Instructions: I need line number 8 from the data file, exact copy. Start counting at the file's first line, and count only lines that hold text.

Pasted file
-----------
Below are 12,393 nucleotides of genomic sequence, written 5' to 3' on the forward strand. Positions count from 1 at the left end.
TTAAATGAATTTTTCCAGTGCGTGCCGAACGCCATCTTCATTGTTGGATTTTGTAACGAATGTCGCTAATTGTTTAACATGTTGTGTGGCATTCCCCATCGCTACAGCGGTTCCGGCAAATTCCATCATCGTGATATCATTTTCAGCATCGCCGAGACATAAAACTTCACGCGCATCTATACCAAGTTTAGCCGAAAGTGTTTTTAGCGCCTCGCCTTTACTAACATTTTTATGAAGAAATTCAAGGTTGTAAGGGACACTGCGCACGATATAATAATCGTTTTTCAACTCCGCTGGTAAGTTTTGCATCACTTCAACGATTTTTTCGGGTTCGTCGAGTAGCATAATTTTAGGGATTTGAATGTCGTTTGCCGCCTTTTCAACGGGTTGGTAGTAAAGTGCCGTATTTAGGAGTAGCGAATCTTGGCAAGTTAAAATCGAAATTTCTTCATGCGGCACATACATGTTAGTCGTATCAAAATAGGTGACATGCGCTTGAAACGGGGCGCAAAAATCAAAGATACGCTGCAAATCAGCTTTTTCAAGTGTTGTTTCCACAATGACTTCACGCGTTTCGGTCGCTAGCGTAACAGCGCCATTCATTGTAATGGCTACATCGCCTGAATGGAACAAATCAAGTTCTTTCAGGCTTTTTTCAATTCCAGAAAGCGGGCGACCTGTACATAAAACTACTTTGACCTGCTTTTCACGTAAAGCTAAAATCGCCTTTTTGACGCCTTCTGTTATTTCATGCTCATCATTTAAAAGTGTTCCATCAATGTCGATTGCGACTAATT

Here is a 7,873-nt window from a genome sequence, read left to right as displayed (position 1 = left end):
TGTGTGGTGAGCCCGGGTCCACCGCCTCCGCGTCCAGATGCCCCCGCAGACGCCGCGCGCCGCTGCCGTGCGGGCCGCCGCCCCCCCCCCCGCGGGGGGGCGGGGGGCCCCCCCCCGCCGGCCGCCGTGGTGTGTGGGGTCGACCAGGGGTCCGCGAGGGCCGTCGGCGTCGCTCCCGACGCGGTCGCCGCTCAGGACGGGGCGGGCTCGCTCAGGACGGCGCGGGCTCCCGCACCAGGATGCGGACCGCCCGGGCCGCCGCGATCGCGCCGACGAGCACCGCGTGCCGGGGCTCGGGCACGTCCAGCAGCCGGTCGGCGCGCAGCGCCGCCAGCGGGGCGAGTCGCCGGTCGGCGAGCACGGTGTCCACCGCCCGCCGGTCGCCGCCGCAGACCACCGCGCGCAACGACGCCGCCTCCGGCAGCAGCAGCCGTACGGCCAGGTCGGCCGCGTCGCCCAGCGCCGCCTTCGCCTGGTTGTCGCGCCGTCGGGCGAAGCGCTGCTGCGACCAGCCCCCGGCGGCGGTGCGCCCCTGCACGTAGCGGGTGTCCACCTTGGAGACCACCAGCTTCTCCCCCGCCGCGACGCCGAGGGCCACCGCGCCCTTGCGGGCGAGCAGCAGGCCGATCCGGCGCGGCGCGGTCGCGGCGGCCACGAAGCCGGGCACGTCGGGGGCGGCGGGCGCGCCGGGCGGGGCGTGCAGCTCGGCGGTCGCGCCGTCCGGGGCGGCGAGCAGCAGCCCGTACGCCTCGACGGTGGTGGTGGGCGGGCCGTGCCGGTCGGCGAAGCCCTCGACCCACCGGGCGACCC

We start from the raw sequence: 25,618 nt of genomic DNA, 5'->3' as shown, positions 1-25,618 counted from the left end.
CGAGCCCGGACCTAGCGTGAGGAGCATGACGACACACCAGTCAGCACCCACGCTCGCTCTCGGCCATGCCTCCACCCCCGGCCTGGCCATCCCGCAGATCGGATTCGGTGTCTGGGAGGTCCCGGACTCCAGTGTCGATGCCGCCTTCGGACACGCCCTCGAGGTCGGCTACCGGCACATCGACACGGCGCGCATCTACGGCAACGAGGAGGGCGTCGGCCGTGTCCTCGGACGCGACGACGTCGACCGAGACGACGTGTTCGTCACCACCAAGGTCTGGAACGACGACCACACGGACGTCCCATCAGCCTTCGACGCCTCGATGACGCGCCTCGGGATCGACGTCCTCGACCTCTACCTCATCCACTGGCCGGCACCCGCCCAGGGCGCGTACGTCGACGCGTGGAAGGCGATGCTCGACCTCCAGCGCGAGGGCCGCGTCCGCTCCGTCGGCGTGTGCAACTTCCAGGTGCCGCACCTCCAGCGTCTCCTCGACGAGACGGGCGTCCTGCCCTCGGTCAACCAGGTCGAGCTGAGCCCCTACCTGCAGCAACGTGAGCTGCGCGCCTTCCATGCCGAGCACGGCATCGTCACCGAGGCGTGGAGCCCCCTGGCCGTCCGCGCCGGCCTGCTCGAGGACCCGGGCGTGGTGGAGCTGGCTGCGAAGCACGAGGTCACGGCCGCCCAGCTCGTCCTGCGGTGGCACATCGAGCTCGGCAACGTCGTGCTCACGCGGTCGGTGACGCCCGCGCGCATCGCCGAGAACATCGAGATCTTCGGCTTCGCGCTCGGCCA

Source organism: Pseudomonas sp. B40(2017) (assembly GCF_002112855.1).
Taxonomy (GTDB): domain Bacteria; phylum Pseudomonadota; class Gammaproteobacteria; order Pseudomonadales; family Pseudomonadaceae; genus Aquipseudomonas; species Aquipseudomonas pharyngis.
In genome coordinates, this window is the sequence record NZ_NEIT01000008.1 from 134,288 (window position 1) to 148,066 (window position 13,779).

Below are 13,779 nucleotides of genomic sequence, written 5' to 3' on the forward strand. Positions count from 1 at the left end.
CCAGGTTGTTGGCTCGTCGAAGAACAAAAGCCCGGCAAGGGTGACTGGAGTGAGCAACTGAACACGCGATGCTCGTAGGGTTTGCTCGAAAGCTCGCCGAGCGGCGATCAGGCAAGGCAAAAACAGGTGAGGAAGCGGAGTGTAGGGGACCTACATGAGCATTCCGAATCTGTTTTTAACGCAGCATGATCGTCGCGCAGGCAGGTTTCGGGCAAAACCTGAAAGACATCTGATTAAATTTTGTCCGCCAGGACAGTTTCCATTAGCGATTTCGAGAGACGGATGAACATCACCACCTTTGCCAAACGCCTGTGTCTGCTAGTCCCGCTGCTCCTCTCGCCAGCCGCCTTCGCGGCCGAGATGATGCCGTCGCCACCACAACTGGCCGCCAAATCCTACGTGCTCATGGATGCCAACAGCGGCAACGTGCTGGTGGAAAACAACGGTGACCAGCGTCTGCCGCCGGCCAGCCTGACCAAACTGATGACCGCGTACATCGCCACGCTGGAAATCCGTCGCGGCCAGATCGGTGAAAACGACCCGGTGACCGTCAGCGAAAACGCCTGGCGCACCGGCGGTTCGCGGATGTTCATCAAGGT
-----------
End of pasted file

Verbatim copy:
Taxonomy (GTDB): domain Bacteria; phylum Pseudomonadota; class Gammaproteobacteria; order Pseudomonadales; family Pseudomonadaceae; genus Aquipseudomonas; species Aquipseudomonas pharyngis.